Episode 11: Sirens (Literary technique: Fuga per canonem (fugue or polyphony by rule: weaving of various voices and motifs in counterpoint to one another). Art: Music. Time: 38 40 pm. Place: Ormond Hotel

Bloom notices the Bailey light on Howth, where he had proposed to Molly sixteen years ago

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Bloom notices the Bailey light on Howth, where he had proposed to Molly sixteen years ago.
Howth. Bailey light. Two, four, six, eight, nine. See. Has to change or

they might think it a house. Wreckers. Grace Darling. People afraid of the

dark. Also glowworms, cyclists: lightingup time. Jewels diamonds flash

better. Women. Light is a kind of reassuring. Not going to hurt you.

Better now of course than long ago. Country roads. Run you through the

small guts for nothing. Still two types there are you bob against.

Scowl or smile. Pardon! Not at all. Best time to spray plants too in the

shade after the sun. Some light still. Red rays are longest. Roygbiv

Vance taught us: red, orange, yellow, green, blue, indigo, violet.

A star I see. Venus? Can't tell yet. Two. When three it's night. Were

those nightclouds there all the time? Looks like a phantom ship. No.

Wait. Trees are they? An optical illusion. Mirage. Land of the setting

sun this. Homerule sun setting in the southeast. My native land,

Dew falling. Bad for you, dear, to sit on that stone. Brings on white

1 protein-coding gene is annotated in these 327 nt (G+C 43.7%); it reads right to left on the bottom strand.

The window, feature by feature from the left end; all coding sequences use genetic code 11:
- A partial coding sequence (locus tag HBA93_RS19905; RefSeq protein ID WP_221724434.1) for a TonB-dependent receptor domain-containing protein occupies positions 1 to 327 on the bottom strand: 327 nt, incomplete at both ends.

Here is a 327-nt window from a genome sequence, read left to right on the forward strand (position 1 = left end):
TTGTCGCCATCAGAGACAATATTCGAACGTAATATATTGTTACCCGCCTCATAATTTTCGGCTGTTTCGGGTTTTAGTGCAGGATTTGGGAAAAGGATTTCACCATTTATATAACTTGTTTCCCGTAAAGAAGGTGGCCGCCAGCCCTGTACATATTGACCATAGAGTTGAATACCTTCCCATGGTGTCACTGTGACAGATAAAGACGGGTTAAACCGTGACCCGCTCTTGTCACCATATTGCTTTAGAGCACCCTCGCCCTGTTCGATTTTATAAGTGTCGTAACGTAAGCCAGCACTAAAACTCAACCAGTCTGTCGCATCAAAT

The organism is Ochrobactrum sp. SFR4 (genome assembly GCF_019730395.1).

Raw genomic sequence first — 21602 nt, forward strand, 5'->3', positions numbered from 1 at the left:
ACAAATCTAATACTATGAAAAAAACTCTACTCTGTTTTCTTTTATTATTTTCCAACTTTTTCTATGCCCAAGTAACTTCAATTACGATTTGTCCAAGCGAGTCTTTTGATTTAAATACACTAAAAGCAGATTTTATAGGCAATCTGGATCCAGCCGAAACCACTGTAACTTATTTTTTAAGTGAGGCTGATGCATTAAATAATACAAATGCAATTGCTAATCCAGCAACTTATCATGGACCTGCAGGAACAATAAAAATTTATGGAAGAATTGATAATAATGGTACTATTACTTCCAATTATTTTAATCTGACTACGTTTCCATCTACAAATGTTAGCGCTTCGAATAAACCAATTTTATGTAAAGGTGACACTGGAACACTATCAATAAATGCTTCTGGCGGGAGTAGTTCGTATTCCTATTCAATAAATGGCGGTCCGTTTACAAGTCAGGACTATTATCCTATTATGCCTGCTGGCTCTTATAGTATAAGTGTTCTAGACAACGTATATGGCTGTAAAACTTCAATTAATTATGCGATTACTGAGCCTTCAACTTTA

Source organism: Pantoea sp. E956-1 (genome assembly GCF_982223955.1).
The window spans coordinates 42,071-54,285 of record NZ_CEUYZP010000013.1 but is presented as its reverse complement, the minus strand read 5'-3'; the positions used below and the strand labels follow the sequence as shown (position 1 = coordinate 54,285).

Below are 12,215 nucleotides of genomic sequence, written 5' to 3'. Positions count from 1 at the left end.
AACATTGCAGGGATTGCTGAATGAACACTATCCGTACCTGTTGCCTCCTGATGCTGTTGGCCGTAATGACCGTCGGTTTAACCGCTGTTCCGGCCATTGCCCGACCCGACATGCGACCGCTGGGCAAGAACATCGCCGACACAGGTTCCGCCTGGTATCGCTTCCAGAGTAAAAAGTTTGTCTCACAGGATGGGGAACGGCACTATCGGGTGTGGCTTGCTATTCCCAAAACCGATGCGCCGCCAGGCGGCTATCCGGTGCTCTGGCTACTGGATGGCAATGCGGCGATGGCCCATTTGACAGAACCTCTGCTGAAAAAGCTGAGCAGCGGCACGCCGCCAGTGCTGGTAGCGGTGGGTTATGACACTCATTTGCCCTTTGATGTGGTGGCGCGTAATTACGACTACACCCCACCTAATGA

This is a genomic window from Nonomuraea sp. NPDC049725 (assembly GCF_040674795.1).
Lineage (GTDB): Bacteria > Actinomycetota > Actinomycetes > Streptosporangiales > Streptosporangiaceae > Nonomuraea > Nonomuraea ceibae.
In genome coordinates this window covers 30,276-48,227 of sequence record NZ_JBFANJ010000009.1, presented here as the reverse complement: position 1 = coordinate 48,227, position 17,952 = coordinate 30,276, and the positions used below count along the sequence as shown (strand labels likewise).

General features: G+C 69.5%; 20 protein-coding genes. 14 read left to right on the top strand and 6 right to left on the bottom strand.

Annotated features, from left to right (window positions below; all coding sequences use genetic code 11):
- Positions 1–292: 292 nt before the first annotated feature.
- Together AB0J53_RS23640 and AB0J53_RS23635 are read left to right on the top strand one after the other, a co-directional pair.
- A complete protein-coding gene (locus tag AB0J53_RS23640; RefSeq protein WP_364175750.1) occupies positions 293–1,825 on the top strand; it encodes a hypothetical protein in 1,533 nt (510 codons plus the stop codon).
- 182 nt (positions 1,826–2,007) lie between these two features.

fluxions. Never have little baby then less he was big strong fight his way

up through. Might get piles myself. Sticks too like a summer cold, sore on

the mouth. Cut with grass or paper worst. Friction of the position.

Like to be that rock she sat on. O sweet little, you don't know how nice

you looked. I begin to like them at that age. Green apples. Grab at all

that offer. Suppose it's the only time we cross legs, seated. Also the

library today: those girl graduates. Happy chairs under them. But it's

the evening influence. They feel all that. Open like flowers, know

their hours, sunflowers, Jerusalem artichokes, in ballrooms, chandeliers,

avenues under the lamps. Nightstock in Mat Dillon's garden where I kissed

her shoulder. Wish I had a full length oilpainting of her then. June

that was too I wooed. The year returns. History repeats itself.

Ye crags and peaks I'm with you once again. Life, love, voyage round

your own little world. And now? Sad about her lame of course but must

be on your guard not to feel too much pity. They take advantage.
All quiet on Howth now. The distant hills seem. Where we. The

rhododendrons. I am a fool perhaps. He gets the plums, and I the

plumstones. Where I come in. All that old hill has seen. Names change:

that's all. Lovers: yum yum.
Thinking of his letter to Martha (c/o P.O. Dolphin Barn), Bloom recalls meeting Molly before their marriage “in Luke Doyle’s house” (8 Carmac Place, Dolphin’s Barn).
Tired I feel now. Will I get up? O wait. Drained all the manhood out

of me, little wretch. She kissed me. Never again. My youth. Only once it